Deaths at Two O’Clock
- Lost to the Collective: Suicide and the Promise of Soviet Socialism, 1921-29 by Kenneth Pinnow
Cornell, 276 pp, £32.95, March 2011, ISBN 978 0 8014 4766 2
Say you are killing yourself in the name of the Russian intelligentsia, and you will die
like a hero. That one shot will awaken the sleeping conscience of this country … Your name will become a household word. Your death will be the topic of the day. Your picture will be in all the papers … The Russian intelligentsia will gather about your coffin. The cream of the nation carry you through the streets.
Nikolai Robertovich Erdman’s play The Suicide, written in 1928, satirises the contemporary preoccupation with suicide as a political message. Citizen Podsekalnikov is an ordinary man, out of work and demoralised by having to live off his wife. But when his suicide plans become known, people flock to his apartment, begging him to kill himself in their name – in the name of the intelligentsia, of ‘social aliens’, of the clergy. Initially, Podsekalnikov doesn’t have a political motive, but he catches on quickly:
I am about to die. Who is to blame? Our leaders, dear comrades, they are the ones. Go to one of our dear leaders and ask him: what have you done for Podsekalnikov? He won’t answer you that question, comrades, because he doesn’t even know that there is a Podsekalnikov in the Soviet Union.
One can understand the censors’ nervousness about putting on the play, which, despite lukewarm encouragement from Stalin, was pulled from production at the Meyerhold Theatre on the eve of its premiere in the autumn of 1932. This was probably just as well, since Stalin’s wife, Nadezhda Allilueva, killed herself a few weeks later.
Suicide was a highly politicised topic in late imperial Russia and the Soviet Union. In the 1880s, and again in the aftermath of the 1905 Revolution, Russians believed their country – or at least its main cities – had been engulfed in an ‘epidemic of suicide’, especially among the young. In the 1880s, educated opinion, always ready to blame any malaise on the government, saw the supposed suicide epidemic as a social pathology – ‘degeneration’ was the word most often used. Newspapers gave generous coverage to suicides, and Dostoevsky was among their fascinated readers. After the failure of the 1905 Revolution, the public attributed the wave of suicides to disappointed hopes of revolutionary change. Suicide became the symbol of everything that was wrong with Russia’s governance.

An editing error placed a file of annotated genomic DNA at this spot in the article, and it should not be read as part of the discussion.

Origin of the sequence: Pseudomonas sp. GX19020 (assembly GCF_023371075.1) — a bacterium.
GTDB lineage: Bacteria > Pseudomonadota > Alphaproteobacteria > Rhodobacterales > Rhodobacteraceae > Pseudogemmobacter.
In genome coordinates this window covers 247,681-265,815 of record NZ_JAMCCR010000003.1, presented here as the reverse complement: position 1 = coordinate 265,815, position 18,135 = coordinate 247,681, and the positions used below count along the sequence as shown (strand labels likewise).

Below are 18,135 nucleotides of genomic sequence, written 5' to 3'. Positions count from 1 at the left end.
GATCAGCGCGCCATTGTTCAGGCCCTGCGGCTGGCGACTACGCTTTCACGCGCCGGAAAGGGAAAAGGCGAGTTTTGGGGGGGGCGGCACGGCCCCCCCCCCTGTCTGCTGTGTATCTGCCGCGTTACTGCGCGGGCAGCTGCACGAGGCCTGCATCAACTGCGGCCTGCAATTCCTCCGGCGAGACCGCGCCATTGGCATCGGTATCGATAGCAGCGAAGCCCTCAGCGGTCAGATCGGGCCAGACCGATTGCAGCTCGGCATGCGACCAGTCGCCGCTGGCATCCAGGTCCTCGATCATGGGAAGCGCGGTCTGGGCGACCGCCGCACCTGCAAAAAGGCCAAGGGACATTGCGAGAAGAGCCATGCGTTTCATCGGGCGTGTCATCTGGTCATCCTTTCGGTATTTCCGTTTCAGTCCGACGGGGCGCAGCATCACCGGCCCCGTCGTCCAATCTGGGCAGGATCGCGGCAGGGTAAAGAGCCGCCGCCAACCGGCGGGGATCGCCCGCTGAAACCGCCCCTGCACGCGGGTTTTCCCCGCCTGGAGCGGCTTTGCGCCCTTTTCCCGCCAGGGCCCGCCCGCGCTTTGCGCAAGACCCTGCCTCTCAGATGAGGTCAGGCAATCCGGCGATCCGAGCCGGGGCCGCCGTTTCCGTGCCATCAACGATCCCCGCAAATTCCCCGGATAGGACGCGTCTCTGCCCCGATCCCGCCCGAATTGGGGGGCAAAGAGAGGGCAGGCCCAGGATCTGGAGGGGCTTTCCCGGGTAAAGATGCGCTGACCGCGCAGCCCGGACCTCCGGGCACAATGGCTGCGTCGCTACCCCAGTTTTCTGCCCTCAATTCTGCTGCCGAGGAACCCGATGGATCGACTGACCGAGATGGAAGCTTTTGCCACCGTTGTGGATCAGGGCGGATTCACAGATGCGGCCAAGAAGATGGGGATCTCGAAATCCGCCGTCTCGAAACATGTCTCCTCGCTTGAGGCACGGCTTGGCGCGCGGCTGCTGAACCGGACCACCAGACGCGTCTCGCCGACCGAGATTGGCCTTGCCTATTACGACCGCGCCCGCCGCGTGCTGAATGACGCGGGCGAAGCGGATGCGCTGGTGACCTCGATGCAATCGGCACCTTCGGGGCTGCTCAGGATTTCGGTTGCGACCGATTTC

Within the revolutionary movement, any suicides that could be directly linked to state repression – prison suicides were the prime example – were seen as heroic acts of defiance, with the dead joining the roll of revolutionary martyrs. ‘Terrorists’ – the term seems to have been coined by the People’s Will, the wing of the Populist revolutionary party responsible for the assassination of Alexander II in 1881 – considered the taking of another life justified insofar as they were offering up their own: a philosophy not so different from that of present-day suicide bombers, except for the fact that the Russian public, unlike the contemporary Western one, at least partly accepted the justification. As Marxists, the Bolsheviks were against terrorism on principle, but emotionally they were not unresponsive to the notion of a life for a life. Lenin’s elder brother, Alexander Ulyanov, had been executed for an attempt on the life of Alexander III in 1887.
Kenneth Pinnow is not concerned with suicide as a political gesture: what interests him more is suicide as a subject of disciplinary expertise, particularly medical, and suicide monitoring as an aspect of the modern state’s effort to mould the population. Pinnow was part of the cohort of young historians of the Soviet Union trained at Columbia in the 1990s who, influenced by Stephen Kotkin, first brought Foucault to Soviet history.
Psychologists, specialists in forensic medicine and statisticians – all those in Russia who studied the phenomenon of suicide in the first decade of the 20th century – complained of the lack of state support for their scientific endeavours. The imperial Russian state was ‘backward’, in the experts’ view, not least because of its indifference to their own profession-building efforts. It was modern for a country to have rising suicide rates, and even more modern to make them the subject of systematic scientific investigation à la Durkheim, whose pioneering study of suicide had been published in 1897 and was soon translated into Russian. The experts’ assumption – that Russia was uniquely predisposed to suicide because of its backward, despotic government – was soon tested: as the statisticians quickly established, Russian suicide rates were actually quite low compared with other countries. Happily for modern science, however, the capital cities – Moscow and Petrograd/Leningrad – had quite respectably high suicide rates both before and after the Revolution.